There’s folks building homes as sweet as can be They’re leveling their yards and planting their trees But my little hut, I’ll just let it be Lord Jesus is building a mansion for me
Mansions for Me, Bill Monroe
Joe has been planting trees and fruit brambles (does thornless also mean bramble-less?) and I finally have my garden planted. It was hot and dry and now it is cool and rainy. Maybe a false start to summer, but I am happy to be reminded I don’t get to be in charge of any of it. My little hut, I’ll just let it be…
My garden dirt is so happy though! I’ve never in my life had more crumbly, beautiful dirt. Between the topsoil last year on our no-till, cardboard beds, and the lovely compost from our wildflower nursery neighbors, it is excellent. I made a bunch of mounds to start melon seeds on and I’ll transplant the seedlings to the fence if they come out strong.
I tried to switch up the hugelkultur beds—if it had tomatoes last year, I moved in carrots and lettuce instead. Cabbage is with the onions; broccoli is minding its own business. I had done some lasagna method layering back in the fall with newspaper and straw and then I fluffed it all up last month. It didn’t break down completely but all the seeds I’ve tossed on top seem to quickly root and sprout up.
Over in the topsoil/compost area the beans look happy (they always do in the beginning) and I’ve got more hot peppers than I know what to do with—I think I was suckered in by the writing on the back of the package, pairs wonderfully with couscous! Dang you, Baker Creek heirloom seed marketing team. I even planted corn for Joe in the best part of the garden—love is sacrifice, no? We will see how it grows.
I am stuffing bits of cardboard along the edge of my fencing to smother the weeds that want to join the fun. If I can just keep ahead of the weeds!
Last year I sprinkled a wild flower mix between the corn and sunflowers because we were going to set up our beehive by the garden. (This was idealistic, Colorado thinking at its best. Who in their right Midwest mind sprinkles glorified weeds in their vegetable garden?! In the mountains, it made sense.) Well, we ended up with the bees by the back barn but now the second year perennial flowers are popping up. I’ve got Sweet William and Siberian wallflowers and daisies—only one variety is worth keeping.
I am so tickled to be out of school for summer. I was working my tail off and getting discouraged with the politics and educational misnomers. It is a breath of fresh air to make food and wash dishes and weed the garden. I stay up late and watch NBA finals with Jubal and read books out loud on the porch (Henry and Beezus). Luke is channeling his inner John Hartford. Jubal is giving guitar lessons. FC turns on the Korg and will play all day if I don’t holler at him to turn it off. Gretty has been picking out Boil That Cabbage Down on her tiny fiddle. And if they do all the music and their chores I let them play Minecraft and Star Wars on the PS4. Maybe. (Ha.)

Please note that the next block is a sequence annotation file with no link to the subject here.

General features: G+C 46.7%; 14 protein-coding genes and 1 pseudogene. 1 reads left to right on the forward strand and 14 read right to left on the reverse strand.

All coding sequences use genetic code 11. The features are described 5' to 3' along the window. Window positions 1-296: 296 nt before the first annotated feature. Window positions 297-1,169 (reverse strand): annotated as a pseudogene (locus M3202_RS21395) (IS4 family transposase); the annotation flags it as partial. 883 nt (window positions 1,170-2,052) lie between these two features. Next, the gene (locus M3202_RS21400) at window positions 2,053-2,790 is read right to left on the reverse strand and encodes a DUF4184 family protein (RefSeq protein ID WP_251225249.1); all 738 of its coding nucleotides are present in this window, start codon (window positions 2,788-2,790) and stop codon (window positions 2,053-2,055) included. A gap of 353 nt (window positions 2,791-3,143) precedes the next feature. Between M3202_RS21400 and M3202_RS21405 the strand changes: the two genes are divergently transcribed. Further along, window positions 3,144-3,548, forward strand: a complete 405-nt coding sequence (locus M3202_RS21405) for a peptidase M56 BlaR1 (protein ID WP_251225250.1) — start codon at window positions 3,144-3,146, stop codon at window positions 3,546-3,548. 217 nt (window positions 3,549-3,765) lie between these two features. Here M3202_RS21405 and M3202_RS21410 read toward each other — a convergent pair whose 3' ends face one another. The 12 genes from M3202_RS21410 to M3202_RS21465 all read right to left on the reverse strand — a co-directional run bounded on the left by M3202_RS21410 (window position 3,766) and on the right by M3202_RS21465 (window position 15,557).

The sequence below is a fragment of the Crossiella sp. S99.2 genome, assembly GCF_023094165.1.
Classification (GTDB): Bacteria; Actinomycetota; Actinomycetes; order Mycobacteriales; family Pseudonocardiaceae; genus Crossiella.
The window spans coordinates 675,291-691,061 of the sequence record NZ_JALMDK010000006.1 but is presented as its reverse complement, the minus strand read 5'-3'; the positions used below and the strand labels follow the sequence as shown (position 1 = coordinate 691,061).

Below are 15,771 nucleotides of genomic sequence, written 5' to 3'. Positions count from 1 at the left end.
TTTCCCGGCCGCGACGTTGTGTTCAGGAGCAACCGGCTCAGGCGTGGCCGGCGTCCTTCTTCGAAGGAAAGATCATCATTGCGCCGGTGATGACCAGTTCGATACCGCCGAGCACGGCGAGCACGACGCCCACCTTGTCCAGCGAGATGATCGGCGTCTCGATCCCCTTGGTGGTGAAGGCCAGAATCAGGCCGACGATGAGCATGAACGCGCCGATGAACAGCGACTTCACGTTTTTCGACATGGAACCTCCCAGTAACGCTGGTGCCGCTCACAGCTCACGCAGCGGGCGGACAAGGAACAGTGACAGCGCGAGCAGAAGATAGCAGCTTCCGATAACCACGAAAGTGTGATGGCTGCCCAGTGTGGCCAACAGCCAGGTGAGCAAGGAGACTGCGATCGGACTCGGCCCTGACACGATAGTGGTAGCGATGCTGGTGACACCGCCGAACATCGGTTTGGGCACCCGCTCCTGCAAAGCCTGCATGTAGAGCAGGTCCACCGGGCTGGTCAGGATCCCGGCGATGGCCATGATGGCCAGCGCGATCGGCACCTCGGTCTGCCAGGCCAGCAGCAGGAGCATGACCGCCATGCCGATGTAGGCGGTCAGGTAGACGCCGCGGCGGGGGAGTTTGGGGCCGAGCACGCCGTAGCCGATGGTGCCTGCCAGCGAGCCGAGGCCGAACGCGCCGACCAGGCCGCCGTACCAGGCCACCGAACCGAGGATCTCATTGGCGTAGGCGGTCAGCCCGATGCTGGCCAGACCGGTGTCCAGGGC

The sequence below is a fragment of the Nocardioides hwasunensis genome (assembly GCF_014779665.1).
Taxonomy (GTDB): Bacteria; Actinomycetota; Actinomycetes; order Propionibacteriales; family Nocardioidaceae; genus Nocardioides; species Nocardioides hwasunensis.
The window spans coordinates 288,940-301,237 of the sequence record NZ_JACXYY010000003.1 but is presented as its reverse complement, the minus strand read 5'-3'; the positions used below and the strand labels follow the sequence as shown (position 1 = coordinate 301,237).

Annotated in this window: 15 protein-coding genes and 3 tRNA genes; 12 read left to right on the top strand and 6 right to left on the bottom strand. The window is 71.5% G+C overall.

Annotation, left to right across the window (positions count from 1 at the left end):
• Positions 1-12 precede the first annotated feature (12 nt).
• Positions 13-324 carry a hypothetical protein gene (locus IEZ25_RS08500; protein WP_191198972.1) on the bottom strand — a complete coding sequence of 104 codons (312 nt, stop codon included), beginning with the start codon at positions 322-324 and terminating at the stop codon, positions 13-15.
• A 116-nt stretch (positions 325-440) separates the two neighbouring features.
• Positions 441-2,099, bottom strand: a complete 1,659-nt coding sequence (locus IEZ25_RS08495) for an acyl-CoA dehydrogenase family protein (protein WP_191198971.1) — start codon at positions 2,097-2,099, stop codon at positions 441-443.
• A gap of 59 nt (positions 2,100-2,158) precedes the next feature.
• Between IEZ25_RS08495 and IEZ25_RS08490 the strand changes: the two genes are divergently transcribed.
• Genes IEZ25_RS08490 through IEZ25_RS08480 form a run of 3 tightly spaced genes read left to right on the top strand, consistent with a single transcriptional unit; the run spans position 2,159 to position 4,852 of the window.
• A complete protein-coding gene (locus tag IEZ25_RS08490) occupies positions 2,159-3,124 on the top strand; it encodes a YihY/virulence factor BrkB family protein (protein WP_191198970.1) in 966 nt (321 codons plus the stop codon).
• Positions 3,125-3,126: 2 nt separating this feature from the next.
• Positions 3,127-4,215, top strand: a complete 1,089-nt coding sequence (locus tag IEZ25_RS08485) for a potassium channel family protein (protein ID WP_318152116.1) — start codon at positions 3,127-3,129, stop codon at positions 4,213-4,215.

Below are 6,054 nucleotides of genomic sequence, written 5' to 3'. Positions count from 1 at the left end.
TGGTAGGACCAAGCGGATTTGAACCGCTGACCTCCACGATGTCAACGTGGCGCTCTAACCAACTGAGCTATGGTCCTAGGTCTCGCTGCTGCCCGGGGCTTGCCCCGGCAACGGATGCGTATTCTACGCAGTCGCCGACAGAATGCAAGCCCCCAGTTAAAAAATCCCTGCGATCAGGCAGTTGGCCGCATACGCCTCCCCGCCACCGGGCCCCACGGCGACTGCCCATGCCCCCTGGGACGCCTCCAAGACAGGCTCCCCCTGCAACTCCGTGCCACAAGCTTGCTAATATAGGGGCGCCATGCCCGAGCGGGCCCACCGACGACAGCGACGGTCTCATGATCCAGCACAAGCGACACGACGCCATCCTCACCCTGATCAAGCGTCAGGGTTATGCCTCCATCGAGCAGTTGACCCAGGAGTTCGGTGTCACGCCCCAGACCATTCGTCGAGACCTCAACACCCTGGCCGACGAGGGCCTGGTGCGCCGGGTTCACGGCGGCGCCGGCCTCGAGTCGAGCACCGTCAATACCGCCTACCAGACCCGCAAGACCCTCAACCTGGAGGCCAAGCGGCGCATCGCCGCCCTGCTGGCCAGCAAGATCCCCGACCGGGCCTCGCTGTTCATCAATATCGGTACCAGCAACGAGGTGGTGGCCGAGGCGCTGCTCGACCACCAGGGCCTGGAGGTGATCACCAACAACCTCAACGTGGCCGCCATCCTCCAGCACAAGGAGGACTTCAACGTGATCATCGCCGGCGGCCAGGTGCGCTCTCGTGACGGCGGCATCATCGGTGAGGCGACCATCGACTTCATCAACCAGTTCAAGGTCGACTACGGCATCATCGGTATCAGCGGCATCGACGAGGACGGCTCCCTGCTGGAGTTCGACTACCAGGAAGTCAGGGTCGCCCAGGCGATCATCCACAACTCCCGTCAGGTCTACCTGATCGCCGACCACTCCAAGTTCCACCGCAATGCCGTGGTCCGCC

In March I started a worm bin as a mini compost project. I bought red wrigglers at Walmart and added them to a large Tupperware container that held a mix of dirt and random kitchen scraps. I left this experiment in the detached garage in case all the worms wanted to escape. After one night, three dried up corpses were on the floor. I read about what to do and Google told me to put a cardboard cover over the dirt.
No more escapees! The worms have been happy and prolific, giving me lots of worm babies and grandworms. I have added weird things to the container, like haircut trimmings, but mostly I stick to a non-steady diet of vegetable scraps, egg shells, and coffee grounds. They don’t make it through a batch of potato peels very fast, so I avoid adding big bulky things to the mix. Last week I added some thatch (grass clippings) and it seems to be a big hit with my wormies.
As I have tended my garden or needed something compost-y to beef up the soil, I will dig deep to the bottom of my worm bin and get a scoop of castings. Yesterday I got some sick-looking freebie eggplant and jalapeño baby plants from the nursery down the road. I wanted to plug a few veggies into some empty spots in the garden. Before I put them in the ground, I mixed a handful of worm castings (and worms, because they are THICK) into the dirt and today my jalapeños look like they’ve never felt more alive.
Here is what I have learned from the project: *A fancy worm setup is not necessary unless you want to rely on it as your only compost. The worms don’t like being disturbed when you go digging for castings at the bottom, but they are worms, after all. They’ll get over it! *Adding variety isn’t as important as adding the stuff that breaks down easy. I kind of thought I would have to do more chemistry—a little of this, a little of that—but the worms are happy to live a coffee-eggshell-lettuce-cardboard existence. It’s better to go light-handed on the scraps than overload them. I wouldn’t ever put in a watermelon rind or something that size. It would attract more flies than anything, and I’d forever be pushing them out of the way to get to the castings. If I need bulk because I’ve been using up castings in my garden, I add some shovelfuls of cleanish dirt. *Putting a layer of cardboard on top of the worm bin before lightly closing the lid on top keeps things dark and damp. *The worms did fine, weather-wise, from March until now when it’s getting pretty hot in the garage. I’ve moved them onto my enclosed porch now, where it is much cooler.
I guess the idea behind vermiculture is this: you’re creating a happy, designated worm home to multiply and harvest the effectiveness of these little decomposers. You’re not necessarily looking for an alternative garbage disposal, just taking advantage of the quiet, helpful critters in your Tupperware bin.